United States Time to Write Off Pakistan
The United States has carried on a charade in its policies towards Pakistan since 9/11 maintaining that General Musharraf was an indispensable American ally and a stout fighter against international terrorism. That the United States policies on Pakistan since 9/11 were General Musharraf-centric and not Pakistan-centric exposes the hollowness of the American policies towards Pakistan. General Musharraf could not have single handedly carried on the American war against terror without the willing support of the Pakistani people. After eight years of eulogizing General Musharraf the truth seems to be dawning on the United States that it was a wrong bet and that the United States had not played its cards well.
What has been the net result of such American policies towards Pakistan? The net result today is that General Musharraf stands besieged in Pakistan by his own people who are increasingly taking to the streets demanding an end to the brutal political suppression by the military regime and the restoration of democracy in Pakistan. Pakistan's frontier regions from which Pakistan's war against terror in support of United States strategy should have been launched are in full control of Islamic fundamentalists groups waging a war against Musharraf, the Pakistan Army and the United States. The Pakistan Army is demoralized and divided over the military regimes' support of American strategies, Osama bin Laden and Mullah Omar the key figures wanted by the United States for the 9/11 bombings continue to be out of reach of the Americans and in Pakistan sanctuaries by kind courtesy of the Pakistan Army and General Musharraf.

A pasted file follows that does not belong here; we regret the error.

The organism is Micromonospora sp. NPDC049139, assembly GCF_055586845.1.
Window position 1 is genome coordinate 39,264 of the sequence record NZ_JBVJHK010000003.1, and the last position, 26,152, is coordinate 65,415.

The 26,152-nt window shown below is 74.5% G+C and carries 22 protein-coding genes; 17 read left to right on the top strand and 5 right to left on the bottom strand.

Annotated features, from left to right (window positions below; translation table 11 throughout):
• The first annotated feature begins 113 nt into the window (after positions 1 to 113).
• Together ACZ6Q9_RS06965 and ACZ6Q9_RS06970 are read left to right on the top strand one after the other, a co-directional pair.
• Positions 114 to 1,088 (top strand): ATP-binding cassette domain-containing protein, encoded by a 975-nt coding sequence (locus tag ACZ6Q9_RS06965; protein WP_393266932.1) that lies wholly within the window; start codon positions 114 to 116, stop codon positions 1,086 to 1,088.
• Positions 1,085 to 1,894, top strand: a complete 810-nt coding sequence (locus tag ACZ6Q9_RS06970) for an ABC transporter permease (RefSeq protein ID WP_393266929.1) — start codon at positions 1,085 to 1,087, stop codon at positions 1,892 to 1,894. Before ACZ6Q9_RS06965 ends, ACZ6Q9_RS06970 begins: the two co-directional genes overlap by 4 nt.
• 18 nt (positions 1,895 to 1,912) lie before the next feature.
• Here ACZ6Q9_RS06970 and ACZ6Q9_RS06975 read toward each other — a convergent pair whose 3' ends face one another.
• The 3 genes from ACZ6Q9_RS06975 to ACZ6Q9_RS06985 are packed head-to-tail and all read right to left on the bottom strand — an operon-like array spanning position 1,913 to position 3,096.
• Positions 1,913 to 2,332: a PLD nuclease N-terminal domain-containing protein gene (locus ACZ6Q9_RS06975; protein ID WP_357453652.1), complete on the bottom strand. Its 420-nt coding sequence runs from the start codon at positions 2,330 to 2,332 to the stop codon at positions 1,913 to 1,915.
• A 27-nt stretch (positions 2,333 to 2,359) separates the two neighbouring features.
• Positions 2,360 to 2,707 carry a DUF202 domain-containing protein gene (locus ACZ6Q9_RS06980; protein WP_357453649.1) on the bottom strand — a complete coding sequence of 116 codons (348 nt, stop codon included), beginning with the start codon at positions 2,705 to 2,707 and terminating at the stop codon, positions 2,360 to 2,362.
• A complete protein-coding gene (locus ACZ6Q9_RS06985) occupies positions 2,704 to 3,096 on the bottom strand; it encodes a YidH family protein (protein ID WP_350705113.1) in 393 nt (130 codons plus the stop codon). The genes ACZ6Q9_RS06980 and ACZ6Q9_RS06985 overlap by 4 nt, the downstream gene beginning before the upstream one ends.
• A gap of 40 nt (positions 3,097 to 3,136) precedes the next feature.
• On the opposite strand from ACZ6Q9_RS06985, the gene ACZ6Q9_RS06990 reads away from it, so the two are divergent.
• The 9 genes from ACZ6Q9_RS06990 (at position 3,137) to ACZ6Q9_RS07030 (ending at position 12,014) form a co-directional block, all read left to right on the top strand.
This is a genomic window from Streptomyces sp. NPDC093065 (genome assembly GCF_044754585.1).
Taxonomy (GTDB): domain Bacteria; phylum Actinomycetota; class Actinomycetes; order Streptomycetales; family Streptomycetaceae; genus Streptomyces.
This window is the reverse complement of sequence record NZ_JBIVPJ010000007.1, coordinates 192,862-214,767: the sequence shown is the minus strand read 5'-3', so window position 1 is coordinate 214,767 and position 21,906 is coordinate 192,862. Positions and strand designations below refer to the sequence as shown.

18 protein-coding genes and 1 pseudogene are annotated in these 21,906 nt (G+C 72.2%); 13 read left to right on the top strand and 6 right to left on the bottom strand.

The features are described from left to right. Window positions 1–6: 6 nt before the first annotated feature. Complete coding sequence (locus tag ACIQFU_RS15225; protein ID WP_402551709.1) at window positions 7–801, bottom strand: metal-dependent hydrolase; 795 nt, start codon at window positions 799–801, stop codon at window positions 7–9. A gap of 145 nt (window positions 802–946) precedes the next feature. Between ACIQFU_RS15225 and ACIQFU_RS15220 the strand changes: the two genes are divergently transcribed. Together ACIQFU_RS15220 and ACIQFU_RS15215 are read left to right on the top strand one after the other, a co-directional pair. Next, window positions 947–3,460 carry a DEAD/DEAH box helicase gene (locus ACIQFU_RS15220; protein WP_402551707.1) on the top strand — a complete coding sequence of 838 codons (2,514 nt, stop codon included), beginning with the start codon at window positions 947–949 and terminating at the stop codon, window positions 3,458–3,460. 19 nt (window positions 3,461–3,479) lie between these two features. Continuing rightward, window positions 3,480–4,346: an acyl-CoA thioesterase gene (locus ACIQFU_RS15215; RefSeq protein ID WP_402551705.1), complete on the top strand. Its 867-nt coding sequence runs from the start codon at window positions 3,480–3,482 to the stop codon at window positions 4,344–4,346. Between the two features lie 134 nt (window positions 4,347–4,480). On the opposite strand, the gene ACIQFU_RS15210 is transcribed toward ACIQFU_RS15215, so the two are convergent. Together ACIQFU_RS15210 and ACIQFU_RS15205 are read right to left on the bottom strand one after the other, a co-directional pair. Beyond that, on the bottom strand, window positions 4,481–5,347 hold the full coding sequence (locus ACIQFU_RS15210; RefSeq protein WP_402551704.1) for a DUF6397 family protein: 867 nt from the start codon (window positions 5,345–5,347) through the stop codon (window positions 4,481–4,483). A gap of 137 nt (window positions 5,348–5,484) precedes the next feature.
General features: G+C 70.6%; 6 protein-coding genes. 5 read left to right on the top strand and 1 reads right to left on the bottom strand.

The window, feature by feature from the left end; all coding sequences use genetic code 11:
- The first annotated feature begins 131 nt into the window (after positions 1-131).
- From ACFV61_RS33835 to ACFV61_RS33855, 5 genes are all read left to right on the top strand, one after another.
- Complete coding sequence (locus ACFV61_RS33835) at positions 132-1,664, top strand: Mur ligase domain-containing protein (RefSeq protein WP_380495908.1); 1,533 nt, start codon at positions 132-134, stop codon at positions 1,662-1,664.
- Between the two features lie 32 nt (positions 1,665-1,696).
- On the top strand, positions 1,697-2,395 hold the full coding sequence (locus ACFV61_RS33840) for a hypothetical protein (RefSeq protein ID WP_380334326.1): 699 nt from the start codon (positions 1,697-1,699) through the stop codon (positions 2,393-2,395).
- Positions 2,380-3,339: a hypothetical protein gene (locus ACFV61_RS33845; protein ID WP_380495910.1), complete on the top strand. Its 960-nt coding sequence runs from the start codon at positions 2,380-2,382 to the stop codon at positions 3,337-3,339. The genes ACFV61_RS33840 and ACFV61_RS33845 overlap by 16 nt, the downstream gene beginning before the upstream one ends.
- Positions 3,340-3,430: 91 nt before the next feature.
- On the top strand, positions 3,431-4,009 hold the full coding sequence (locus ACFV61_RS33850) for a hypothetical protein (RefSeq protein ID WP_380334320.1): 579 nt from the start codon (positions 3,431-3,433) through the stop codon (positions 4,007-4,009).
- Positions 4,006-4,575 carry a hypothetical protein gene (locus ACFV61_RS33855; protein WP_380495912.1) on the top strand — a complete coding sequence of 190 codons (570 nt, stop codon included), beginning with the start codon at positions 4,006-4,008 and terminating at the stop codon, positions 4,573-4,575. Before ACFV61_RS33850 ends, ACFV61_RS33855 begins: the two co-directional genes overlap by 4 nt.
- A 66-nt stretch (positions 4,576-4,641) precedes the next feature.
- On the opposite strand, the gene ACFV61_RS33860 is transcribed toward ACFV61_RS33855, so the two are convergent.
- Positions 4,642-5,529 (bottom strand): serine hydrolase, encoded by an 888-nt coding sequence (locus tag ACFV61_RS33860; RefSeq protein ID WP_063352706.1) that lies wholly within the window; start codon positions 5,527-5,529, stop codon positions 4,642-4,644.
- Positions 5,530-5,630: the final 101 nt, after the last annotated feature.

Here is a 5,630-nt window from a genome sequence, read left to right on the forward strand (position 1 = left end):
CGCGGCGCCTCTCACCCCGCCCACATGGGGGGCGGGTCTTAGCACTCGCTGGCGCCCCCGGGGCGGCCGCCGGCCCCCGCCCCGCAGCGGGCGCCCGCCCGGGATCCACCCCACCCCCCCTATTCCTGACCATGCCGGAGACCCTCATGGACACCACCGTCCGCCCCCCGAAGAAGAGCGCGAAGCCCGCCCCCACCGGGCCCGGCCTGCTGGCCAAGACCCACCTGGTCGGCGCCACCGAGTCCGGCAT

The striking feature today is that the besieged Pakistani military dictator has now started blaming the United States for the challenges and ills confronting him. Further he has now seemingly started defying United States advice and directives to improve the worsening situation in Pakistan by calling off the Emergency and adapt to political demands being made for democracy. This was evident from the recent visit of top US Administration officials to Islamabad which ended in virtual failure.
The United States too after eight years of unreservedly supporting General Musharraf against strident criticism from within Pakistan and criticism from international quarters has now stated voicing its displeasure publicly against the military ruler. The US media has finally been orchestrated towards this end and is now calling for reversal of US policies towards General Musharraf and reassessing his strategic utility to the United States.
What is General Musharraf's strategic utility in United States strategies today? The answer is a total negative. In eight years of military rule under him with vital props provided by the United States the prevalent picture today is that Pakistan and Pakistani masses have emerged as the most anti-US nation in the world. Further both General Musharraf and the Pakistan Army are neither inclined nor willing to prosecute United States strategies against global terror within Pakistani territories bordering Afghanistan. This has a direct bearing on America's war efforts in Afghanistan where the neighboring instability and Pakistan's complicity in abetting the Taliban military operation within Afghanistan are causing grave challenges to US and NATO military operations.
Pakistan under eight years of military rule and despite billions of dollars in aid from the United States both for economic development and bolstering the Pakistan Army is fast slipping once again to a 'failed state' status. In United States strategic doctrines 'failed states' are deemed as direct threats to United States security.
If that be so and against the explosive political situation generated in Pakistan directly by General Musharraf and indirectly by United States policies centered on him, the time has finally and crucially come when the United States has to painfully write off Pakistan and its strategic utility as a prime determinant from its strategies and foreign policy formulations.
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Dr. Subhash Kapila
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